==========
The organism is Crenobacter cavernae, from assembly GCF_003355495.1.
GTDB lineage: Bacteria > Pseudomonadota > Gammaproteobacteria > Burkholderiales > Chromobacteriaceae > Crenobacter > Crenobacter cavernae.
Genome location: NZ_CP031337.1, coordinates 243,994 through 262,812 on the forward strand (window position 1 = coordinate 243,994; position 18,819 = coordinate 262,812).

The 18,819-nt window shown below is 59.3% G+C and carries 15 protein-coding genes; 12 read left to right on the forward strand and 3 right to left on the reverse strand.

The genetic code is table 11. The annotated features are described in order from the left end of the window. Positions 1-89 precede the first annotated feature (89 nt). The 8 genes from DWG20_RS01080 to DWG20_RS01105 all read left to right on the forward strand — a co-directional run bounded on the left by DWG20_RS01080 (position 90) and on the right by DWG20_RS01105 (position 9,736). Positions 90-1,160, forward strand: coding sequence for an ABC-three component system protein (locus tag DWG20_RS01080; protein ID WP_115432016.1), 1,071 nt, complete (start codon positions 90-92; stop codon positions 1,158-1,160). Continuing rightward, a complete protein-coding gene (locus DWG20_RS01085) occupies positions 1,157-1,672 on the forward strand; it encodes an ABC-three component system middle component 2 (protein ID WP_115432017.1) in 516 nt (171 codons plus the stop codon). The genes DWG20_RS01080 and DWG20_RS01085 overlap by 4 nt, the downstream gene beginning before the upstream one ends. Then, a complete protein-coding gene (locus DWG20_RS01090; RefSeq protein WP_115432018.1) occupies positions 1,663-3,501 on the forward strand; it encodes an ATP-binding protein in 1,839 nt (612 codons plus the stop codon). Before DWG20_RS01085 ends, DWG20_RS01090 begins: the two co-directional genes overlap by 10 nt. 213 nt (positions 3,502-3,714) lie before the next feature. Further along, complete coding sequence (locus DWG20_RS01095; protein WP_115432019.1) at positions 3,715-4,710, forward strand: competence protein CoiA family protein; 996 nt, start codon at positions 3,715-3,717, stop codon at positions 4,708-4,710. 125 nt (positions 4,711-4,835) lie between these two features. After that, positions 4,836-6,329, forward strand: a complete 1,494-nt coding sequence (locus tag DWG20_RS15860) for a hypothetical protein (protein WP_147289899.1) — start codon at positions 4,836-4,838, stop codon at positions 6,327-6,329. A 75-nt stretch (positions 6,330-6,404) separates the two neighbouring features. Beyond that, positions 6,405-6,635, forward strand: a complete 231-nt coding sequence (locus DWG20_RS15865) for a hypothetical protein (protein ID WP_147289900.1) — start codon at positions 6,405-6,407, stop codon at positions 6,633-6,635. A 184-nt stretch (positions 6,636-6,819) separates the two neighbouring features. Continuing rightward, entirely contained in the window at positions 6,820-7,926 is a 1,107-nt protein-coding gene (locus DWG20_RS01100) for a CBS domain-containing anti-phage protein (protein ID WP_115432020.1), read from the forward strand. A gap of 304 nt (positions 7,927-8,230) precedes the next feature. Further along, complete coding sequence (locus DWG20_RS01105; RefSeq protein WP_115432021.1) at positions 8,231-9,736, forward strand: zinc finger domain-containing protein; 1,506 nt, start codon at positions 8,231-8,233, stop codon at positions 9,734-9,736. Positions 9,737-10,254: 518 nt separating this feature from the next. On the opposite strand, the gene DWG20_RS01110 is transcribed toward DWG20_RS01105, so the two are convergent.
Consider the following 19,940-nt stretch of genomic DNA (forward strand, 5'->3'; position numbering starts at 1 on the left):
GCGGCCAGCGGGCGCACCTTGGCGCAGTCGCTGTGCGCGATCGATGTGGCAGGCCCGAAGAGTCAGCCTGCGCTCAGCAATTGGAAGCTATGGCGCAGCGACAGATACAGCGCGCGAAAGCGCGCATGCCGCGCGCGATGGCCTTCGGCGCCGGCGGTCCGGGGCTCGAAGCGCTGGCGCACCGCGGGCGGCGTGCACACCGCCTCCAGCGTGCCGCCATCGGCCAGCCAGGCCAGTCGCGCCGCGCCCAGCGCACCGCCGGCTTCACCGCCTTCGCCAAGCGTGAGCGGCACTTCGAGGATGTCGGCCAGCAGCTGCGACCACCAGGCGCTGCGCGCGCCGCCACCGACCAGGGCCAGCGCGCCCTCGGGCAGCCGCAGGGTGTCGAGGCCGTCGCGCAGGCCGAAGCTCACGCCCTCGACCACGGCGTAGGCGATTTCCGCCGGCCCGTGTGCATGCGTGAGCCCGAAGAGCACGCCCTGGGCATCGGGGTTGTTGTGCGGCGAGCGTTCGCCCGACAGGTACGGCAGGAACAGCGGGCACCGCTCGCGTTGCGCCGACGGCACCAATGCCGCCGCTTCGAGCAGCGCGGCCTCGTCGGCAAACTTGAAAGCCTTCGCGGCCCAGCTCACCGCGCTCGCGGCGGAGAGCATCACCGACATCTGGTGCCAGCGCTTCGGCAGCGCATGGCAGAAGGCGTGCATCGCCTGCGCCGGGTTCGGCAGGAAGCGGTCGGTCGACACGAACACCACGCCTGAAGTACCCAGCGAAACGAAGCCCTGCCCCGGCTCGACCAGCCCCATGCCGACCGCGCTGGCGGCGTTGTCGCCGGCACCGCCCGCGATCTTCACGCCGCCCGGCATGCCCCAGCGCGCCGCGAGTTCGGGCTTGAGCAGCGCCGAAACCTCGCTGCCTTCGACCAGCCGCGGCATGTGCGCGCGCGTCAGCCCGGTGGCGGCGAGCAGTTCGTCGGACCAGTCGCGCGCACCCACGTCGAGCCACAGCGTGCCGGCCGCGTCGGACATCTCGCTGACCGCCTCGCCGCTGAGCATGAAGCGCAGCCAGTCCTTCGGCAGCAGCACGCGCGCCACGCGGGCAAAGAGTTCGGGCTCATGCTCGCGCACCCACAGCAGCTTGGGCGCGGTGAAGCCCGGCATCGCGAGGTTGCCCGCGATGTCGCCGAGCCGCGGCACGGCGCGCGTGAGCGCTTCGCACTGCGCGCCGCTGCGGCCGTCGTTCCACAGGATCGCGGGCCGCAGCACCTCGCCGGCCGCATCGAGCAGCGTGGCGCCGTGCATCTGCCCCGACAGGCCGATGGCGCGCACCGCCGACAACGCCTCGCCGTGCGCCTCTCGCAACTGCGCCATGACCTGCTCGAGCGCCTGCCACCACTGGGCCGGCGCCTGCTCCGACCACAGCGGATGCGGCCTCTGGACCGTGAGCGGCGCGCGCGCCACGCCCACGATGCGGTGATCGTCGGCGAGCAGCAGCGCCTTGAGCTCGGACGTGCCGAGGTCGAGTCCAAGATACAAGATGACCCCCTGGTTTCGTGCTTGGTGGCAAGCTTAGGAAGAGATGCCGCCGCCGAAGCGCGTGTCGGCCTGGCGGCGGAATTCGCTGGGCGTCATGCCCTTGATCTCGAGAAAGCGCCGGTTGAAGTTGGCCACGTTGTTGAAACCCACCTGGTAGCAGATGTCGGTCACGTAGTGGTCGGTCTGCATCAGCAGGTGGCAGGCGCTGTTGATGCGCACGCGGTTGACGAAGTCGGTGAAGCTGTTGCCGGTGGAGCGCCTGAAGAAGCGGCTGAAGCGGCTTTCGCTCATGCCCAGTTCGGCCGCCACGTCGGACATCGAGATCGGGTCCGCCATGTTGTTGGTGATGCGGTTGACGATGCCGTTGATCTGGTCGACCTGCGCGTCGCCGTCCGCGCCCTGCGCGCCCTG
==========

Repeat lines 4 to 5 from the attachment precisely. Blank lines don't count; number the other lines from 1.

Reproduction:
The 18,819-nt window shown below is 59.3% G+C and carries 15 protein-coding genes; 12 read left to right on the forward strand and 3 right to left on the reverse strand.

The genetic code is table 11. The annotated features are described in order from the left end of the window. Positions 1-89 precede the first annotated feature (89 nt). The 8 genes from DWG20_RS01080 to DWG20_RS01105 all read left to right on the forward strand — a co-directional run bounded on the left by DWG20_RS01080 (position 90) and on the right by DWG20_RS01105 (position 9,736). Positions 90-1,160, forward strand: coding sequence for an ABC-three component system protein (locus tag DWG20_RS01080; protein ID WP_115432016.1), 1,071 nt, complete (start codon positions 90-92; stop codon positions 1,158-1,160). Continuing rightward, a complete protein-coding gene (locus DWG20_RS01085) occupies positions 1,157-1,672 on the forward strand; it encodes an ABC-three component system middle component 2 (protein ID WP_115432017.1) in 516 nt (171 codons plus the stop codon). The genes DWG20_RS01080 and DWG20_RS01085 overlap by 4 nt, the downstream gene beginning before the upstream one ends. Then, a complete protein-coding gene (locus DWG20_RS01090; RefSeq protein WP_115432018.1) occupies positions 1,663-3,501 on the forward strand; it encodes an ATP-binding protein in 1,839 nt (612 codons plus the stop codon). Before DWG20_RS01085 ends, DWG20_RS01090 begins: the two co-directional genes overlap by 10 nt. 213 nt (positions 3,502-3,714) lie before the next feature. Further along, complete coding sequence (locus DWG20_RS01095; protein WP_115432019.1) at positions 3,715-4,710, forward strand: competence protein CoiA family protein; 996 nt, start codon at positions 3,715-3,717, stop codon at positions 4,708-4,710. 125 nt (positions 4,711-4,835) lie between these two features. After that, positions 4,836-6,329, forward strand: a complete 1,494-nt coding sequence (locus tag DWG20_RS15860) for a hypothetical protein (protein WP_147289899.1) — start codon at positions 4,836-4,838, stop codon at positions 6,327-6,329. A 75-nt stretch (positions 6,330-6,404) separates the two neighbouring features. Beyond that, positions 6,405-6,635, forward strand: a complete 231-nt coding sequence (locus DWG20_RS15865) for a hypothetical protein (protein ID WP_147289900.1) — start codon at positions 6,405-6,407, stop codon at positions 6,633-6,635. A 184-nt stretch (positions 6,636-6,819) separates the two neighbouring features. Continuing rightward, entirely contained in the window at positions 6,820-7,926 is a 1,107-nt protein-coding gene (locus DWG20_RS01100) for a CBS domain-containing anti-phage protein (protein ID WP_115432020.1), read from the forward strand. A gap of 304 nt (positions 7,927-8,230) precedes the next feature. Further along, complete coding sequence (locus DWG20_RS01105; RefSeq protein WP_115432021.1) at positions 8,231-9,736, forward strand: zinc finger domain-containing protein; 1,506 nt, start codon at positions 8,231-8,233, stop codon at positions 9,734-9,736. Positions 9,737-10,254: 518 nt separating this feature from the next. On the opposite strand, the gene DWG20_RS01110 is transcribed toward DWG20_RS01105, so the two are convergent.